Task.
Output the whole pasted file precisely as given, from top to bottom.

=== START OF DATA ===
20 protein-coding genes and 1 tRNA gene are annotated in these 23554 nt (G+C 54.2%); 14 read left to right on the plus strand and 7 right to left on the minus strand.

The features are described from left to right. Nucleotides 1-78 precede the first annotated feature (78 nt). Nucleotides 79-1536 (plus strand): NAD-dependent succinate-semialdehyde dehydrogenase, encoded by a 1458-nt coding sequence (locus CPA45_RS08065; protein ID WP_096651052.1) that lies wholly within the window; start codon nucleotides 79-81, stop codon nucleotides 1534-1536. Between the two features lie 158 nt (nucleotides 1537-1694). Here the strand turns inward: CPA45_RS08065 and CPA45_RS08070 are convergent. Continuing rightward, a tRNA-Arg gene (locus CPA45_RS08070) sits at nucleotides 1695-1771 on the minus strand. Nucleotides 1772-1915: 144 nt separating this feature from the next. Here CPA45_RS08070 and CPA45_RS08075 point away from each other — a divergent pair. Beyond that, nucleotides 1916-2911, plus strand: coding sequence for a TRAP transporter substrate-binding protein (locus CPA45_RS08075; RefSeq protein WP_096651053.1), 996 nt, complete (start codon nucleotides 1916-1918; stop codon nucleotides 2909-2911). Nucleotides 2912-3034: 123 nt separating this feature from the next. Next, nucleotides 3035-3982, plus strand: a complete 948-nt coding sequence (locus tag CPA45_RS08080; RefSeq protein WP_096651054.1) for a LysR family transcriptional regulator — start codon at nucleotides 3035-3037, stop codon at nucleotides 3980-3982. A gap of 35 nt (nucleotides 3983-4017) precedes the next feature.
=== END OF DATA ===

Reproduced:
20 protein-coding genes and 1 tRNA gene are annotated in these 23554 nt (G+C 54.2%); 14 read left to right on the plus strand and 7 right to left on the minus strand.

The features are described from left to right. Nucleotides 1-78 precede the first annotated feature (78 nt). Nucleotides 79-1536 (plus strand): NAD-dependent succinate-semialdehyde dehydrogenase, encoded by a 1458-nt coding sequence (locus CPA45_RS08065; protein ID WP_096651052.1) that lies wholly within the window; start codon nucleotides 79-81, stop codon nucleotides 1534-1536. Between the two features lie 158 nt (nucleotides 1537-1694). Here the strand turns inward: CPA45_RS08065 and CPA45_RS08070 are convergent. Continuing rightward, a tRNA-Arg gene (locus CPA45_RS08070) sits at nucleotides 1695-1771 on the minus strand. Nucleotides 1772-1915: 144 nt separating this feature from the next. Here CPA45_RS08070 and CPA45_RS08075 point away from each other — a divergent pair. Beyond that, nucleotides 1916-2911, plus strand: coding sequence for a TRAP transporter substrate-binding protein (locus CPA45_RS08075; RefSeq protein WP_096651053.1), 996 nt, complete (start codon nucleotides 1916-1918; stop codon nucleotides 2909-2911). Nucleotides 2912-3034: 123 nt separating this feature from the next. Next, nucleotides 3035-3982, plus strand: a complete 948-nt coding sequence (locus tag CPA45_RS08080; RefSeq protein WP_096651054.1) for a LysR family transcriptional regulator — start codon at nucleotides 3035-3037, stop codon at nucleotides 3980-3982. A gap of 35 nt (nucleotides 3983-4017) precedes the next feature.